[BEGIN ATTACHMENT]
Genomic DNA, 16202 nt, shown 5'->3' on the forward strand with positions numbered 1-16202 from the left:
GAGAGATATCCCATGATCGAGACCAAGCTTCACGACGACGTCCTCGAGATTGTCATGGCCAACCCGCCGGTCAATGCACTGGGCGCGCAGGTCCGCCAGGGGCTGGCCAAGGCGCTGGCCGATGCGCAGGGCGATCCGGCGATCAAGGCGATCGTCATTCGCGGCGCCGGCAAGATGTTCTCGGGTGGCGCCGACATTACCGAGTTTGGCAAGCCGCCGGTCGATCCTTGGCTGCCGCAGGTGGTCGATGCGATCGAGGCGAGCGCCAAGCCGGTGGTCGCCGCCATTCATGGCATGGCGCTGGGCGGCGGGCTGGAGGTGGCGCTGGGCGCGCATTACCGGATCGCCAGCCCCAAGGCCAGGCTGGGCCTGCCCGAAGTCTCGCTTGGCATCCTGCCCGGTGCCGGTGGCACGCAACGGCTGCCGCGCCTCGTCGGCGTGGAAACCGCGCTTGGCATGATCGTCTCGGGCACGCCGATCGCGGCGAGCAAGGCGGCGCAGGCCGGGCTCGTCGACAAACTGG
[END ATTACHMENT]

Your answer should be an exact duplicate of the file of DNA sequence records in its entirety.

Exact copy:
Genomic DNA, 16202 nt, shown 5'->3' on the forward strand with positions numbered 1-16202 from the left:
GAGAGATATCCCATGATCGAGACCAAGCTTCACGACGACGTCCTCGAGATTGTCATGGCCAACCCGCCGGTCAATGCACTGGGCGCGCAGGTCCGCCAGGGGCTGGCCAAGGCGCTGGCCGATGCGCAGGGCGATCCGGCGATCAAGGCGATCGTCATTCGCGGCGCCGGCAAGATGTTCTCGGGTGGCGCCGACATTACCGAGTTTGGCAAGCCGCCGGTCGATCCTTGGCTGCCGCAGGTGGTCGATGCGATCGAGGCGAGCGCCAAGCCGGTGGTCGCCGCCATTCATGGCATGGCGCTGGGCGGCGGGCTGGAGGTGGCGCTGGGCGCGCATTACCGGATCGCCAGCCCCAAGGCCAGGCTGGGCCTGCCCGAAGTCTCGCTTGGCATCCTGCCCGGTGCCGGTGGCACGCAACGGCTGCCGCGCCTCGTCGGCGTGGAAACCGCGCTTGGCATGATCGTCTCGGGCACGCCGATCGCGGCGAGCAAGGCGGCGCAGGCCGGGCTCGTCGACAAACTGG